Three Metrics for Managing Truckload Capacity in a Volatile Market

By  Matt Harding | Vice President, Freight Market Intelligence For-hire truckload spend accounts for roughly $300 billion of economic activity across the United States. For shippers managing...


By  Matt Harding | Vice President, Freight Market Intelligence


For-hire truckload spend accounts for roughly $300 billion of economic activity across the United States. For shippers managing day-to-day costs and dealing with service issues in volatile markets, managing carrier performance can be one of the more difficult jobs in supply chain management today.

Thousands of transportation professionals across the globe rely on Chainalytics Freight Market Intelligence Consortium (FMIC) to maximize the utility of many types and sources of transportation information to provide rate information, survey data and market-focused competencies within their world-class organizations. Last year’s economic improvements and weather issues left a number of our members wondering and asking the same questions…

Capacity-Crunch-Metrics

Benchmarked lanes tell shippers how they performed against their peers. However, when transportation markets are volatile, as they were in 2014, shippers need to know more than past rate levels; they need to know what is occurring in the market on a near-real-time basis so they can accurately assess the momentum.

You Need to Know the Past & Present to Predict the Future…

Rates and capacity have seasonal patterns to them. When they change unexpectedly its time to develop strategies that are better aligned to expected conditions. The FMIC recently launched FMIQ specifically to address sudden changes in the market.

Three Superior Metrics for Tracking Capacity

The new FMIQ solution incorporates over $3 billion of annual transportation expense collected monthly from dozens of shippers and offers three superior views of the market as rates and service fluctuate over time.

These three metrics should be used when trying to objectively assess and manage capacity in a constrained market.

  • Rate Index as a Percent Change in Rate
    This data enables shippers to answer – How have rates recently changed and what is their trajectory in U.S. and regional markets? Demanding executives expect rates to go down every year, carriers expect the opposite. The power of rate indices alleviates both of these issues by utilizing a broader view of the market.
  • Primary Accept Ratio
    This ratio shows shippers the percentage of loads being accepted in the market by primary carriers across the U.S. and regional markets. When primary accept ratios go down, it signals that shippers are moving into higher rates. As a result, primary accept ratios are a leading indicator of price momentum in the market.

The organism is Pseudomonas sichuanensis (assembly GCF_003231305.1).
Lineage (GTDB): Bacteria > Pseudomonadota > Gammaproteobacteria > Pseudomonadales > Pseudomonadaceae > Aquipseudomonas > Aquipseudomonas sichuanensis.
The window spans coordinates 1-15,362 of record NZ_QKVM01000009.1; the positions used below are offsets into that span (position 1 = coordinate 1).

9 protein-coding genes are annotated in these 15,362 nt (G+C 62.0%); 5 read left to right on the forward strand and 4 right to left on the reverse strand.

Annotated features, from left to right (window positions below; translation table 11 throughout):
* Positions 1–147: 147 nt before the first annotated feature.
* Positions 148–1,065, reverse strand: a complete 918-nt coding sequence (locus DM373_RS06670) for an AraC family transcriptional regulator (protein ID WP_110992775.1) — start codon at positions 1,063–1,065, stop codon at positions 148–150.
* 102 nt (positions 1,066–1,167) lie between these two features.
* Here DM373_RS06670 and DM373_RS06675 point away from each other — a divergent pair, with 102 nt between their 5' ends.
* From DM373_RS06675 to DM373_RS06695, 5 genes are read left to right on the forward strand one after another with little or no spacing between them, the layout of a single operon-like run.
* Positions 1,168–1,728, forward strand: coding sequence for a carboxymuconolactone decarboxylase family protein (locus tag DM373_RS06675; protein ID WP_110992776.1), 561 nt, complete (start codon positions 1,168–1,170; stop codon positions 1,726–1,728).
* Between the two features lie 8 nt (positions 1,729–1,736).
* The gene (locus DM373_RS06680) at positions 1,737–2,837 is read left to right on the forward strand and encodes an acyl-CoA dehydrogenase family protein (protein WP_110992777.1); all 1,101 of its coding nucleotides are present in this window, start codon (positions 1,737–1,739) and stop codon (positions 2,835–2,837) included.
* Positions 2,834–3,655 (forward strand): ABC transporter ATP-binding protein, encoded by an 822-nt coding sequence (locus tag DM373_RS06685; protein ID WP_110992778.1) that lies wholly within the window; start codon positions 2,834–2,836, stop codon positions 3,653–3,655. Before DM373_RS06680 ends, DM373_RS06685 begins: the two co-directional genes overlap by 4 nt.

• On-time Delivery
    This data lets shippers explore how the national truckload transportation system is functioning relative to the ultimate aim of on-time delivery. Over the last decade, on-time delivery ranks as the #1 KPI carriers are measured on within our FMIC consortiums. It’s critical to understand how the national network is performing relative to your own carrier network.

While most carriers had a profitable 2014, capacity imbalances are temporary and supply will again meet demand – the question is when. Having visibility into recent changes in rates, on-time delivery statistics, changes in demand, and accept ratios will give shippers an edge on many fronts.

As the truckload capacity equation ebbs and flows over time, Chainalytics’ FMIQ solution will provide hard facts to objectively quantify these effects on rates and service. In the face of difficult capacity markets, shippers will know if their experience is shared by others and have access to supporting data to educate their organization that indeed their pain is shared by a wide and representative swathe of shippers.

Not All Shippers Are Impacted Equally

Chainalytics has analyzed hundreds of billions of transportation expense dollars within the FMIC over the last 10 years, and one guiding principle consistently surfaces: Not all shippers are impacted equally when price volatility or supply/demand shocks occur.

To ensure you’re making the best decisions in the face of volatility, measurement of both past market position and present conditions enable better positioning for shippers to be within proper tolerances to the market. This understanding minimizes exposure to significant shocks. If shipper rates are too low coming from a soft to a tight market, they are likely at risk of significant rate increases. If rates are too high relative to the market, they may never suffer the effects of volatility or lost capacity, but their network will be less competitive from a cost perspective.

The key to optimal cost and service is engineering the right balance using external sources of information found within the FMIC. Knowledge of how your truckload network is aligned to the general market through benchmarking services, and then comparing to the momentum of frequent capacity changes by tracking these three metrics above will put you ahead of the game.

For more insights on how to develop a market-wide transportation competency across your organization, contact Chainalytics using the form below or simply email fmic@chainalytics.com.


 Matt Harding is Vice President of the Freight Market Intelligence Consortium and contributes to projects involving large-scale procurement events and transportation management systems implementation.

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